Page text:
Jared Loughner's heart.
The politicization of the Tucson Tragedy has created an atmosphere of hysteria in American culture that has drowned out the echoes of the soul of a nine-year old girl crying for justice and has callously trampled on the broken hearts of those who are suffering from the loss of their loved ones.
The bandwagon to condemn free speech is overloaded because so many have jumped on as it passes. Everyone is entitled to their own beliefs about speech but if you think it should be limited and monitored, who will do the monitoring? Who has or what is the perfect standard by which we can declare certain speech approved? Choosing this incident in which an innocent nine year old girl is murdered by a man who is very mentally disturbed doesn't seem to be the proper place to instigate a fight over the first amendment.
Robert Wright jumped on the 'ban the first amendment' band wagon when he wrote for the New York Times, "The point is that Americans who wildly depict other Americans as dark conspirators, as the enemy, are in fact increasing the chances, however marginally, that those Americans will be attacked."
When Mr. Wright, wrote of certain Americans wildly depicting other Americans as "the enemy", was he talking about our president? President Obama declared last October that "if Latinos sit out the election instead of saying, we're gonna' punish our enemies and we're gonna' reward our friends" then the November elections would be lost. Were his words intended to inflame Hispanics? Who are the 'enemies' he was referring to? Are they good, law abiding citizens of America who happen to want to enforce the laws of our constitution?
John Green, the grieving father of the slain nine year old, would like the press to refrain from using his daughter's death to encourage restrictions on our first amendment rights. His wishes are being trampled by political zealots like Pima County Sheriff Clarence Dupnik who declared unsympathetically, "When the rhetoric about hatred, about mistrust of government, about paranoia of how government operates, and to try to inflame the public on a daily basis, 24 hours a day, 7 days a week, it has impact on people especially who are unbalanced personalities." Is this the 'pot calling the kettle black'? Will his words inflame someone to attempt to assassinate his unmentioned targets: Rush Limbaugh, Sarah Palin or Glen Beck?
No one would deny the power of words. "Reckless words pierce like a sword, but the tongue of the wise brings healing." (Proverbs 12:18) It would benefit our society if those with influence would use the power in their words to build up and point people to truth and love rather than using them to divide and draw people away from truth. Our problem is often not so much the words we choose, it’s the fact that we no longer know how to find or define truth.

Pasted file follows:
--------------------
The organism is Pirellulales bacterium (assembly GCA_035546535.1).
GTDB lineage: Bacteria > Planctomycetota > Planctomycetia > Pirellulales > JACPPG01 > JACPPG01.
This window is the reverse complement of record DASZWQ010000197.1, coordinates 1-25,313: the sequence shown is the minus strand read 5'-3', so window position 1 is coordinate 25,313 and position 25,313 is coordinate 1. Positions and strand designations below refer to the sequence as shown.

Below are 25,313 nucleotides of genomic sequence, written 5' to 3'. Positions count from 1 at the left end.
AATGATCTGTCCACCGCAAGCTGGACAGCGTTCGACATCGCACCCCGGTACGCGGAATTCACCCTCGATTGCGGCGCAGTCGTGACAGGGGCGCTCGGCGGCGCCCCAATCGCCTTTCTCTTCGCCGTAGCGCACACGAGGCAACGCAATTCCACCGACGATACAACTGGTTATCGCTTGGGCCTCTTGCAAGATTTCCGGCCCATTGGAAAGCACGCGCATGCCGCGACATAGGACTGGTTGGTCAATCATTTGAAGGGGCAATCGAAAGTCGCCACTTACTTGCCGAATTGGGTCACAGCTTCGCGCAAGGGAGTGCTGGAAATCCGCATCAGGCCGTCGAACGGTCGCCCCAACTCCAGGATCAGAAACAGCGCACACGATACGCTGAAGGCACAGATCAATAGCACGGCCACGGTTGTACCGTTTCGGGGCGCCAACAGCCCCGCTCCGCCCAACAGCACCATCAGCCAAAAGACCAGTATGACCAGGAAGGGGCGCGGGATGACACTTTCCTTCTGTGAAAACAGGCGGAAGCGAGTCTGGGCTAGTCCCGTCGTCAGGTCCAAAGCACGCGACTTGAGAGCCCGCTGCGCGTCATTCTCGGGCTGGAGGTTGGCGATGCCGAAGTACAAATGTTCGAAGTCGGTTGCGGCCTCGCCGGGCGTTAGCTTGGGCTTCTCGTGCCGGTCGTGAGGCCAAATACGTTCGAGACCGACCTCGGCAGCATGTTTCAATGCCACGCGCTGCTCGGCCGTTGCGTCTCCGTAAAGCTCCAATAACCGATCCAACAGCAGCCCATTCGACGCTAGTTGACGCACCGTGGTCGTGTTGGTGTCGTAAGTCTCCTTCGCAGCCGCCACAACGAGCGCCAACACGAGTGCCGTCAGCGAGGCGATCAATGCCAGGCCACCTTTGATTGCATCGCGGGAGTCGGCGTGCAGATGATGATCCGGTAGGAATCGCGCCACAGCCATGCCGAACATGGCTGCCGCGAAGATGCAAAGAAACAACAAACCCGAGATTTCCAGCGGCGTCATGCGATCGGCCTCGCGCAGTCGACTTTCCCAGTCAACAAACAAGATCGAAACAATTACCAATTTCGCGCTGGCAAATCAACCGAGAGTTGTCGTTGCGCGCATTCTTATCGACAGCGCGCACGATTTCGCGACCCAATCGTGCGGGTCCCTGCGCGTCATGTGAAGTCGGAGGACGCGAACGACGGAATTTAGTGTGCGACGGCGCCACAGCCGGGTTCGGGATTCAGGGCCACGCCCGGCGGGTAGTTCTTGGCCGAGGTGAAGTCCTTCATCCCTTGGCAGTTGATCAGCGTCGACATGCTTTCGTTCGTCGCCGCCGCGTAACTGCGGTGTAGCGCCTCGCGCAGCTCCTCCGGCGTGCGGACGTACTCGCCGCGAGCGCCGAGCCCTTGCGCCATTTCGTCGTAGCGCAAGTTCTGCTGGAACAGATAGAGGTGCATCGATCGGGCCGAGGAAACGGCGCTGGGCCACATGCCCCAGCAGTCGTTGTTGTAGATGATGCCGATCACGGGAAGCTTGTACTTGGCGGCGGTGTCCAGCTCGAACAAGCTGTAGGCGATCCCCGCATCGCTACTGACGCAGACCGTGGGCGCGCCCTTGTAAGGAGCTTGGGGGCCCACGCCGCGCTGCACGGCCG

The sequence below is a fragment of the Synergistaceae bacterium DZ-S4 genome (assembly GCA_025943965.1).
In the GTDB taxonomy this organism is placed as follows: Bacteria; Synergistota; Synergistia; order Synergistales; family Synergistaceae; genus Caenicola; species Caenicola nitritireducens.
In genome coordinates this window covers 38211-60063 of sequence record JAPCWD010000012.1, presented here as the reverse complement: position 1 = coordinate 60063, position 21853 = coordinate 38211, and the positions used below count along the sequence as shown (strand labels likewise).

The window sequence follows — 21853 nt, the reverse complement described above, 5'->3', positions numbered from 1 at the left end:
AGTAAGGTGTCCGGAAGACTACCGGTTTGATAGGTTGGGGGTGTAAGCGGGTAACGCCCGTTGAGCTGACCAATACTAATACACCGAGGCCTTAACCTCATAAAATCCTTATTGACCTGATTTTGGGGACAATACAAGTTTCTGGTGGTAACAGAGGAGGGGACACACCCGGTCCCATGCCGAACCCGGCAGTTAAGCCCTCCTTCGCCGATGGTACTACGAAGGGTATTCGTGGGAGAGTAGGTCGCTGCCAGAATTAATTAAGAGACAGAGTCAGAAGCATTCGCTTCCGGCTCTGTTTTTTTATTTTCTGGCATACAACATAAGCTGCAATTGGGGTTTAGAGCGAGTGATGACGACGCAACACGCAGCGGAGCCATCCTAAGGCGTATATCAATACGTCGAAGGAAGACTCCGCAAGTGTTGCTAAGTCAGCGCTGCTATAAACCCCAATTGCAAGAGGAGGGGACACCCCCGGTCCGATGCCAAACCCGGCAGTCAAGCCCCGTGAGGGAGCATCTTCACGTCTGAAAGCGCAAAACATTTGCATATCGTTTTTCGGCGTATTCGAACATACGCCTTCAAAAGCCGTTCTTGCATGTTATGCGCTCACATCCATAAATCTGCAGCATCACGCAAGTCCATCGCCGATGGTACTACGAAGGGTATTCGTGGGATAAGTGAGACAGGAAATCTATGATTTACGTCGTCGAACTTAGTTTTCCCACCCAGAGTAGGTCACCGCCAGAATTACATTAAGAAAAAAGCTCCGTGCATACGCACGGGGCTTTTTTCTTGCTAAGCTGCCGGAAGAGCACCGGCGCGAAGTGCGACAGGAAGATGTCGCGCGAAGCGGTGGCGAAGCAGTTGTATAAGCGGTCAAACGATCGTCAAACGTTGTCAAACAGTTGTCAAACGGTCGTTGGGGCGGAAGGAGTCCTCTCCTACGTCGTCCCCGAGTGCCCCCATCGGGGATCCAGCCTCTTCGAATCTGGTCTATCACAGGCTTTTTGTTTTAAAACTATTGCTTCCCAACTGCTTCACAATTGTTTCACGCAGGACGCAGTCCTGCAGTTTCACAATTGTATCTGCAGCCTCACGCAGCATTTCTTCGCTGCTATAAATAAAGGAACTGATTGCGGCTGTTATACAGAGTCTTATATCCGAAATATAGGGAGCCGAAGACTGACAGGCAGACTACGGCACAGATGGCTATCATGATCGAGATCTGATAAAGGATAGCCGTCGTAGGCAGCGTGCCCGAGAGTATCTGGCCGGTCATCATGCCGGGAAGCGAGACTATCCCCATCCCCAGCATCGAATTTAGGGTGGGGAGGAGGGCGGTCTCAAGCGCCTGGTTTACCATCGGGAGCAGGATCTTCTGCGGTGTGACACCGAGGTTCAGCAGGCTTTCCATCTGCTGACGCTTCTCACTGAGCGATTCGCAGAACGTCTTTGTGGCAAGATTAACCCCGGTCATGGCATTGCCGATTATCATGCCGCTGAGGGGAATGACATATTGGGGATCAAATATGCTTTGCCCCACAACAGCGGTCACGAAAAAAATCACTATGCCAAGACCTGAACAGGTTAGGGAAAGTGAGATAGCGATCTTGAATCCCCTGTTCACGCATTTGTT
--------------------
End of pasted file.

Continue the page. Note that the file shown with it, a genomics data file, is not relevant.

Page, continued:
It seems to me that the desire to suppress speech is a blatant attempt to revise and sometimes contort history and reality in order to promote a certain political agenda. Dr. Alan Gribben is publishing a compendium of Mark Twain's "Huckleberry Finn" and "Tom Sawyer." The words chosen by the literary master have been edited out of the work to satisfy the demand for political correctness in our present culture. The "n" word is replaced with the word "slave". Do we do justice to those who endured the pain of slavery by removing the "n" word? Is the pain of their suffering watered down? Is it being diluted by our present day political correctness? Doesn't the reader of Mark Twain's novel need to understand that Jim ran away from the plantation because of the torment of slavery? Readers need to feel the full force of why Jim hid away on a river raft fleeing from the bounty hunters. Doesn't the use of the 'n' word remind us of a wound on our cultural past we dare never forget? What makes the 'n' word offensive is the hatred in the heart of the one who utters it.
The motive of those who want to eliminate free speech is questionable. If their motive is to promote a certain political agenda in order to experience political victory over an opponent then the cost of sacrificing our liberty for such a thing is too great. If their motive is to reduce the pain and suffering that harmful words cause then they are to be commended. But ignorance abounds. We cannot eliminate pain in our society by policing thoughts and words that come from the mouths of our citizens. The problem is not in the words that are uttered, the problem is in the fountain from which those words spring. Changing the way we use words doe not indicate a change of heart.
Our words reveal our hearts. Jared Loughner's actions cannot be explained or blamed on the words of others. "…out of the heart come evil thoughts and murder." (Matt. 15:19). Many will attempt to explain away the actions of Jared Loughner by blaming others for carelss speech. Some will blame his parents, some will blame his drug usage, and some will blame Rush Limbaugh. Very few people will place the blame where it belongs, Christina Green and others died as a result of murder launched from an evil and sinful heart.